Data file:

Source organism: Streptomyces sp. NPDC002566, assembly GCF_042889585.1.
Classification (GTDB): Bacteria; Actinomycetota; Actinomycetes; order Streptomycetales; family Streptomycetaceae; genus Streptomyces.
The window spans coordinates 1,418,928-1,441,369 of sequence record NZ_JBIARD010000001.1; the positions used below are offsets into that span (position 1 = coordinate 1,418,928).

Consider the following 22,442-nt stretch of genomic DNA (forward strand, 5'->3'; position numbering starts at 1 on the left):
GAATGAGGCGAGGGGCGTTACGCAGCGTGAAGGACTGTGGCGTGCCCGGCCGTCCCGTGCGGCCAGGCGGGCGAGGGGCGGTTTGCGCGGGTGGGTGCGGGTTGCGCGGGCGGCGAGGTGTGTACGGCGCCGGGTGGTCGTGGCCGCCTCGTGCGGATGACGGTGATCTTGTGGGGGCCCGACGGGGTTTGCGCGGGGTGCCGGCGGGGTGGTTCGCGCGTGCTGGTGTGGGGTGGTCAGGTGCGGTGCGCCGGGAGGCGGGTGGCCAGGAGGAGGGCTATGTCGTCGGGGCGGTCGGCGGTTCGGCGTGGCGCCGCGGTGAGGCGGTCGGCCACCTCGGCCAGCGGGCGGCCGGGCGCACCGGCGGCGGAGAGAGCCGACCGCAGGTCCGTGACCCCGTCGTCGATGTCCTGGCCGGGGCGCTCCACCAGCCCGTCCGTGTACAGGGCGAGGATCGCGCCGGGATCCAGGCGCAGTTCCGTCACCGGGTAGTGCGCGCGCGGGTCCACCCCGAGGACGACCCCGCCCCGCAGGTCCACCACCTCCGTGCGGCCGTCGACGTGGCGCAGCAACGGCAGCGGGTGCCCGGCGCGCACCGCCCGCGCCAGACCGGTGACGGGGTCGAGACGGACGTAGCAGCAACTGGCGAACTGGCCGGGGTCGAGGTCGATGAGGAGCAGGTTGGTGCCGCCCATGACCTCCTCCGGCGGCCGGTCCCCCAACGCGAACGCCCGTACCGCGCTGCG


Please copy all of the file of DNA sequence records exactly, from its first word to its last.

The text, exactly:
Source organism: Streptomyces sp. NPDC002566, assembly GCF_042889585.1.
Classification (GTDB): Bacteria; Actinomycetota; Actinomycetes; order Streptomycetales; family Streptomycetaceae; genus Streptomyces.
The window spans coordinates 1,418,928-1,441,369 of sequence record NZ_JBIARD010000001.1; the positions used below are offsets into that span (position 1 = coordinate 1,418,928).

Consider the following 22,442-nt stretch of genomic DNA (forward strand, 5'->3'; position numbering starts at 1 on the left):
GAATGAGGCGAGGGGCGTTACGCAGCGTGAAGGACTGTGGCGTGCCCGGCCGTCCCGTGCGGCCAGGCGGGCGAGGGGCGGTTTGCGCGGGTGGGTGCGGGTTGCGCGGGCGGCGAGGTGTGTACGGCGCCGGGTGGTCGTGGCCGCCTCGTGCGGATGACGGTGATCTTGTGGGGGCCCGACGGGGTTTGCGCGGGGTGCCGGCGGGGTGGTTCGCGCGTGCTGGTGTGGGGTGGTCAGGTGCGGTGCGCCGGGAGGCGGGTGGCCAGGAGGAGGGCTATGTCGTCGGGGCGGTCGGCGGTTCGGCGTGGCGCCGCGGTGAGGCGGTCGGCCACCTCGGCCAGCGGGCGGCCGGGCGCACCGGCGGCGGAGAGAGCCGACCGCAGGTCCGTGACCCCGTCGTCGATGTCCTGGCCGGGGCGCTCCACCAGCCCGTCCGTGTACAGGGCGAGGATCGCGCCGGGATCCAGGCGCAGTTCCGTCACCGGGTAGTGCGCGCGCGGGTCCACCCCGAGGACGACCCCGCCCCGCAGGTCCACCACCTCCGTGCGGCCGTCGACGTGGCGCAGCAACGGCAGCGGGTGCCCGGCGCGCACCGCCCGCGCCAGACCGGTGACGGGGTCGAGACGGACGTAGCAGCAACTGGCGAACTGGCCGGGGTCGAGGTCGATGAGGAGCAGGTTGGTGCCGCCCATGACCTCCTCCGGCGGCCGGTCCCCCAACGCGAACGCCCGTACCGCGCTGCG